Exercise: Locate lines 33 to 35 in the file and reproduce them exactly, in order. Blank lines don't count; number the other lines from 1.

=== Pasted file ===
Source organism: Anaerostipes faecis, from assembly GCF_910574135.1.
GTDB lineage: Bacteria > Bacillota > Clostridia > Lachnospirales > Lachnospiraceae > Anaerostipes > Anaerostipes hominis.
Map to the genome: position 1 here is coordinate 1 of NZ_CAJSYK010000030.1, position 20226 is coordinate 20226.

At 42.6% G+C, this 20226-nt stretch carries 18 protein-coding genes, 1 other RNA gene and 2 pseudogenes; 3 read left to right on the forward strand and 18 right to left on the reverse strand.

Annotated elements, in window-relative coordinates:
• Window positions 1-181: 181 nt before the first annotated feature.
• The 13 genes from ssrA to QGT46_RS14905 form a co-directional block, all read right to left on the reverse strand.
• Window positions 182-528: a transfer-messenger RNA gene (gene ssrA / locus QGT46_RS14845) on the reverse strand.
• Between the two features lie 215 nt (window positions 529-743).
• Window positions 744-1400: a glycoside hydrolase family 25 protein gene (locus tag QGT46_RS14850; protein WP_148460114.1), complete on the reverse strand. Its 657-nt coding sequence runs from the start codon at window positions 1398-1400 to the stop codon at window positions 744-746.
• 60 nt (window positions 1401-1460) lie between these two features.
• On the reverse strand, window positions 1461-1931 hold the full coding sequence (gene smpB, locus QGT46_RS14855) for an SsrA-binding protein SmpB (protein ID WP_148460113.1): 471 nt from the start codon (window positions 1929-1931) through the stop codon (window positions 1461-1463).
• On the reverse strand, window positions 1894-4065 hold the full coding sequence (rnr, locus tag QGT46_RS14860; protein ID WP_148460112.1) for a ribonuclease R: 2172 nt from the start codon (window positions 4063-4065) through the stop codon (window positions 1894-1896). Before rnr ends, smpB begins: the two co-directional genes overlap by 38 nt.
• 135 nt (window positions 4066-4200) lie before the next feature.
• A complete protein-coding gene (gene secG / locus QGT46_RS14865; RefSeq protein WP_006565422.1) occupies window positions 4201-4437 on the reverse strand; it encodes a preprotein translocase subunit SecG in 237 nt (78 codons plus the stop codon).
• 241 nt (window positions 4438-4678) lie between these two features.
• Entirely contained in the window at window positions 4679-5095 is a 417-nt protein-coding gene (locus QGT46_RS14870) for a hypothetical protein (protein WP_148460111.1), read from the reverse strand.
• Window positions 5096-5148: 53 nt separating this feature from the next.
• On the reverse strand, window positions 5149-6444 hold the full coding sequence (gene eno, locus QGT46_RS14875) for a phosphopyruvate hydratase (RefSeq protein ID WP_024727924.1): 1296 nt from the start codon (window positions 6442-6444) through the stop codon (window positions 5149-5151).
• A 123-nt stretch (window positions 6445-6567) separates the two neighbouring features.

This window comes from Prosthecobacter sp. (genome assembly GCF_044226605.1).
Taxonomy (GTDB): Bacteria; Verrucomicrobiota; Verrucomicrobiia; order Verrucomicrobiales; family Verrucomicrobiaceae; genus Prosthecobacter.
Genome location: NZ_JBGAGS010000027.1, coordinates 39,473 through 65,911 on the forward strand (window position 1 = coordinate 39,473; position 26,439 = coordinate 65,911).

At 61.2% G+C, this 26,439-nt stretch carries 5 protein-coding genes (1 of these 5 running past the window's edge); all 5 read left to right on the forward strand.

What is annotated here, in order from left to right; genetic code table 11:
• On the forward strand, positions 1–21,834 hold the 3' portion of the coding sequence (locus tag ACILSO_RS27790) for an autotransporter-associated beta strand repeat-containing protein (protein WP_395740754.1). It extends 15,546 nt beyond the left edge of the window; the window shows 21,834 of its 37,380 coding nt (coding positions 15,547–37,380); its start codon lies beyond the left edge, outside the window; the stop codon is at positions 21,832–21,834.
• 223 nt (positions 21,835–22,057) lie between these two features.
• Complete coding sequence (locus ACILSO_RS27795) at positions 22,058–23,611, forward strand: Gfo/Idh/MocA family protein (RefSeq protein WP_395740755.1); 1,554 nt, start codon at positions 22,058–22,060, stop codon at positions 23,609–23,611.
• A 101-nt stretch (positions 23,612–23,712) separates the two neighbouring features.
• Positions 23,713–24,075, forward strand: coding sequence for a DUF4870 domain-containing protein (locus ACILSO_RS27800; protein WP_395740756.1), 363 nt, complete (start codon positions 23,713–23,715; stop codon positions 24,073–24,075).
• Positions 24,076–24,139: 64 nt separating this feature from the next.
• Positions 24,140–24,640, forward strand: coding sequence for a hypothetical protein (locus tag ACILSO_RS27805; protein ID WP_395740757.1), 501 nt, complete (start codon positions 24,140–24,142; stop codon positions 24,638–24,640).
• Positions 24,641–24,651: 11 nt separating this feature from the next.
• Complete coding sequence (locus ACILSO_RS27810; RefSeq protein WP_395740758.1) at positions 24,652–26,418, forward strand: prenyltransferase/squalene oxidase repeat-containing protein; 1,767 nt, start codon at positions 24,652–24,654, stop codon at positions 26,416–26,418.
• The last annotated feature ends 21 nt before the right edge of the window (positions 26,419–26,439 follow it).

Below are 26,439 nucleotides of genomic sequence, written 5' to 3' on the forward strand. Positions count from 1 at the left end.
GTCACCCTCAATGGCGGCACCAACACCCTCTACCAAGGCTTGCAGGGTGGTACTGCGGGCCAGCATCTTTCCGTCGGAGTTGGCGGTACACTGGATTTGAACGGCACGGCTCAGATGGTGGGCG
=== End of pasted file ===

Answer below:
• Positions 24,641–24,651: 11 nt separating this feature from the next.
• Complete coding sequence (locus ACILSO_RS27810; RefSeq protein WP_395740758.1) at positions 24,652–26,418, forward strand: prenyltransferase/squalene oxidase repeat-containing protein; 1,767 nt, start codon at positions 24,652–24,654, stop codon at positions 26,416–26,418.
• The last annotated feature ends 21 nt before the right edge of the window (positions 26,419–26,439 follow it).